Two ways to participate in Earth Day 2016

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BY: JLL Staff Writer


Earth Day (April 22) was inspired by the environmental damage created by a massive oil spill off the coast of Santa Barbara, Calif. in January 1969.   Originally conceived in 1970 as a “teach-in on the environment” aimed primarily at college students and numbering 20 million participants in the U.S., Earth Day is currently celebrated in 192 countries.  Today, Friday April 22nd, more than one billion people around the world are involved in eco-friendly events and celebrations designed to help us to sustain our resources and our planet.

Earth Day is an important reminder of the importance of sustainability in our culture and to our economy, but it shouldn’t be a one-day celebration: sustainability is a 24/7, 365 practice.

As a responsible, global corporate citizen, JLL long ago made its own commitment to sustainability.  And, as a property manager responsible for thousands of commercial buildings around the world, including here in Northern California, as well as a leading advisor to corporations and the commercial real estate sector on energy and sustainability through our ESS experts and LEED APs, JLL seeks to pursue sustainability throughout its business every day.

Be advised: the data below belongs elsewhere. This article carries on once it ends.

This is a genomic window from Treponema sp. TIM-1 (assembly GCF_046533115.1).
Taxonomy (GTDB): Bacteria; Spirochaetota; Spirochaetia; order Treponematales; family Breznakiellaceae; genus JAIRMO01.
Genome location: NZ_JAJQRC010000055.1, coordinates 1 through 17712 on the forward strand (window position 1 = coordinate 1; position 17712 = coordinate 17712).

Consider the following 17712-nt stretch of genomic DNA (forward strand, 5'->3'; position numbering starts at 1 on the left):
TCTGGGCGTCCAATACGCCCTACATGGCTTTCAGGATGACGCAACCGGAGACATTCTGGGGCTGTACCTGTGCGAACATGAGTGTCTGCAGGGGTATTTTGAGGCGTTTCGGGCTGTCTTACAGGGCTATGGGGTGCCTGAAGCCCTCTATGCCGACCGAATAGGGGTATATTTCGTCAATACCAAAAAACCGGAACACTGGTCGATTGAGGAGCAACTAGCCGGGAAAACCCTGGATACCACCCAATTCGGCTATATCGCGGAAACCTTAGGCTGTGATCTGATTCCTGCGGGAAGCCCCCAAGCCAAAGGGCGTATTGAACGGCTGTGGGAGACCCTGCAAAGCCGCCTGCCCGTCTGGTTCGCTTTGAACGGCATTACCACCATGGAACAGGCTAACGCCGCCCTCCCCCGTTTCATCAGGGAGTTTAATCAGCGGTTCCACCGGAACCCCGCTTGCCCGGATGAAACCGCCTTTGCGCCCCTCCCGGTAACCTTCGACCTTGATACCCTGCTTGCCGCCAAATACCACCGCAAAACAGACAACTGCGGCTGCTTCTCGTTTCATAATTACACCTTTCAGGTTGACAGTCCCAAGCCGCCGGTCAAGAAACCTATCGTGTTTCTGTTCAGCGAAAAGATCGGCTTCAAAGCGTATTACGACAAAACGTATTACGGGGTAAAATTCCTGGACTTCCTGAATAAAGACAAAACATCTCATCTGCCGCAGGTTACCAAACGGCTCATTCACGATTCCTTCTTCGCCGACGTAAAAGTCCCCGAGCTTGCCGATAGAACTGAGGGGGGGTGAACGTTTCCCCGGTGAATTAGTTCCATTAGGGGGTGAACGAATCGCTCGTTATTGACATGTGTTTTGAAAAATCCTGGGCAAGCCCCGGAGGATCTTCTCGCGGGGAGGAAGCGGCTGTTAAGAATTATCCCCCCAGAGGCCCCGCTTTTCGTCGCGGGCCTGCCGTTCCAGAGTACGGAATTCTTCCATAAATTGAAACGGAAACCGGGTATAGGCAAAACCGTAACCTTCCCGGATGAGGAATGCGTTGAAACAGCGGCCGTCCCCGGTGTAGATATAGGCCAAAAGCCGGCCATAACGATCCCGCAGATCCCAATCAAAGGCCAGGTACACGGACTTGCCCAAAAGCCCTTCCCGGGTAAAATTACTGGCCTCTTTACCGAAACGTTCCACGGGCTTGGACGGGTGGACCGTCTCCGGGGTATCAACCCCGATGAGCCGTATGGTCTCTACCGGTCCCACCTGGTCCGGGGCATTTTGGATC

Here are just two of the many ways we can all celebrate Earth Day every day at home, and in the office.

Unplug those ‘vampires’

Energy vampires’ are electronics that suck small amounts of electricity from outlets even when the equipment is turned off or in sleep mode.  Look around your office:  computers, monitors, printers and other peripherals, phone chargers – all draw some electricity when plugged into an outlet.  Estimates suggest that energy vampires can add as much as 10 percent to the total cost of your utility bill and up to $10 billion a year to the U.S. economy.  Consider unplugging devices when not is use or investing in specially designed power strips that regulate current flow when devices are idle.


Anything diverted from landfill helps our environment and recycling and reuse of materials preserves natural resources.  Use those recycling containers strategically positioned around your office for cans, bottles, plastic and paper and make the (small) effort to find out where batteries and cellphones can be recycled, rather than throwing them in the trash.  Aerosol cans, for example, still have a relatively low recycling rate even though more than 3.8 billion cans are manufactured in the U.S. alone.

Here in Northern California, we have fewer excuses than most not to recycle.  San Francisco has more recycling programs than many other cities.  And, be aware that recycling, in addition to being the right thing to do, can even present an opportunity to make money, not spend it.

Happy Earth Day!

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